# Javascript array recursion question – looping through “sections”

I’m strugguling with Javascript on how to find all combinations of an array source with n depth that is broken into sections (0, 1, & 2 in example below). I want to end up with each possible cominbation – and each returned array should include one and only one value from each group. I’ve hardcoded a solution to 4 levels, but need more flexibility – the flexibility that recursion provides. I’ve reviewed lots of possible recursive solutions, and while I understand how those work I just can’t figure out how to get this particular source data to work.

```sourceArr=[
[0,60,100]
,[0,60,200]
,[0,66,300]
,[1,69,500]
,[2,70,600]
,[2,70,700]
,[2,77,800]
,[2,77,900]
]
```

Intended return value…

```[
[{60,100],{69,500},{70,600}]
,[{60,100],{69,500},{70,700}]
,[{60,100],{69,500},{77,800}]
,[{60,100],{69,500},{77,900}]
,[{60,200],{69,500},{70,600}]
,[{60,200],{69,500},{70,700}]
,[{60,200],{69,500},{77,800}]
,[{60,200],{69,500},{77,900}]
,[{66,300],{69,500},{70,600}]
,[{66,300],{69,500},{70,700}]
,[{66,300],{69,500},{77,800}]
,[{66,300],{69,500},{77,900}]
]
```

In essence, this is a cartesian product question. But you have to get to it first, as you don’t have the elements you want to group in separate arrays. So first, you need to group the arrays by their first element and strip that first element off.

If we use a number of simple utility functions, we can write a straightforward version like this:

```const combine = pipe (
map (map (tail)),
cartesian
)
```

Here we `pipe` together a number of functions, creating a new function which takes some input, sends that to the first function, and then sending the output of that one to the second, and the output of that to the third, and so on, returning the final output.

The first function we supply in this pipeline `group`s the elements supplied into arrays based on the result of the `head` function applied to each (which simply returns the first element of an array.) That will leave us with a structure like this:

```[
[[0, 60, 100], [0, 60, 200], [0, 66, 300],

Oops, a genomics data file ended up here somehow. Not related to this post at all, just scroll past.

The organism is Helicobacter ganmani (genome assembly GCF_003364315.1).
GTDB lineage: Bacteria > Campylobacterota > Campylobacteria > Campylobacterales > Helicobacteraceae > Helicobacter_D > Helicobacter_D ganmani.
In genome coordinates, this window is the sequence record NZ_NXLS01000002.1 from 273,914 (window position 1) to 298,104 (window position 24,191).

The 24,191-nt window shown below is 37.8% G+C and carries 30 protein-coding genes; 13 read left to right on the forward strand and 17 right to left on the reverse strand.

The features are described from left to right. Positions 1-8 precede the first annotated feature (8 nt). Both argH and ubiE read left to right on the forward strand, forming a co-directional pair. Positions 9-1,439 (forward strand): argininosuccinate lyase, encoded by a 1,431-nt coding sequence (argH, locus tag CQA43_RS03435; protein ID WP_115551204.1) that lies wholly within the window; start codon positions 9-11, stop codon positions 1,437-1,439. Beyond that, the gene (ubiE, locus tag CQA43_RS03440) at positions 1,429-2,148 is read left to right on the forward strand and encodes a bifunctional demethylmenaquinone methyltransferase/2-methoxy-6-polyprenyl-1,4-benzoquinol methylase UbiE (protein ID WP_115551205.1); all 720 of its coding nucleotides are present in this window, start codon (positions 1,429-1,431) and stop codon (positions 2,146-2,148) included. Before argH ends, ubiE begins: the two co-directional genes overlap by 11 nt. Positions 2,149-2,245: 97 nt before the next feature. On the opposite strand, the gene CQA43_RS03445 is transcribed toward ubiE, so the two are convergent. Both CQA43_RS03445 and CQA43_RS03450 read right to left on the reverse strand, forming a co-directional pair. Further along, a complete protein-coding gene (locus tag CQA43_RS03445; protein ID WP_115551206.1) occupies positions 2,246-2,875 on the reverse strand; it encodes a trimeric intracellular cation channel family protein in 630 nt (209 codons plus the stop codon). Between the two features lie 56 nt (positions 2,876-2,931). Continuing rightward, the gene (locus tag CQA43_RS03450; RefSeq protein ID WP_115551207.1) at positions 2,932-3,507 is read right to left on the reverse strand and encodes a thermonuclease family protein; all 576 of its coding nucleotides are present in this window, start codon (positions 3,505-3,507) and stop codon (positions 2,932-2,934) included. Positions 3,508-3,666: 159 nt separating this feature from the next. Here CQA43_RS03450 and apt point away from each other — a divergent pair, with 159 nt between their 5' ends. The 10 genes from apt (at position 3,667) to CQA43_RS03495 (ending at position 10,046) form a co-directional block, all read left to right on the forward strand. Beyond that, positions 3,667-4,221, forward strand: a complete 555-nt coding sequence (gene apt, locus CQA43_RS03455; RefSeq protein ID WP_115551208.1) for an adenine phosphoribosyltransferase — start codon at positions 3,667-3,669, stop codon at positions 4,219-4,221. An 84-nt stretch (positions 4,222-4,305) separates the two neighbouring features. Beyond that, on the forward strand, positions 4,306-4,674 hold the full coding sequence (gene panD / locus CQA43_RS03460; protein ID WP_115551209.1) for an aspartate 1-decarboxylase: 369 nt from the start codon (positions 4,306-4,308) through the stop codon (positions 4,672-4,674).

[[1, 69, 500]],
[[2, 70, 600], [2, 70, 700], [2, 77, 800], [2, 77, 900]]
]
```

Next we use a nested `map` call, passing `tail` to the innermost one. `tail` simply returns everything but the first element of an array. That will convert the above to

```[
[[60, 100], [60, 200], [66, 300],
[[69, 500]],
[[70, 600], [70, 700], [77, 800], [77, 900]]
]
```

And this is now in a format to be used by a Cartesian product function, so we include a simple `cartesian` function and we’re done.

We can write those helpers like this:

```// utility functions
const head = (xs) => xs [0]
const tail = (xs) => xs .slice (1)
const map = (fn) => (xs) =>
xs .map (x => fn (x))
const pipe = (...fns) => (x) =>
fns .reduce ((a, fn) => fn (a), x)
const group = (fn) => (xs) =>
Object .values (xs .reduce (
(a, x, _, __, k = fn (x)) => ((a[k] = [...(a[k] || []), x]), a),
{}
))
const cartesian = ([xs, ...xss]) =>
xs == undefined
? [[]]
: xs .flatMap (x => cartesian (xss) .map (ys => [x, ...ys]))

// main function
const combine = pipe (
map (map (tail)),
cartesian
)

// sample data
const sourceArr = [[0, 60, 100], [0, 60, 200], [0, 66, 300], [1, 69, 500], [2, 70, 600], [2, 70, 700], [2, 77, 800], [2, 77, 900]]

// demo  -- stringify is to avoid SO's id-ref presentation
console .log (JSON.stringify(combine (sourceArr), null, 4))```
`.as-console-wrapper {max-height: 100% !important; top: 0}`

Note that in order to do this, I used functions I have lying around. It took far longer to write this answer than it did to come up with the code. That’s the advantage of maintaining a library of reusable functions you can grab as you need.

These specific APIs are similar to Ramda‘s design. That’s no surprise, as I’m a Ramda founder and maintainer, but they are simple to create and maintain on our own.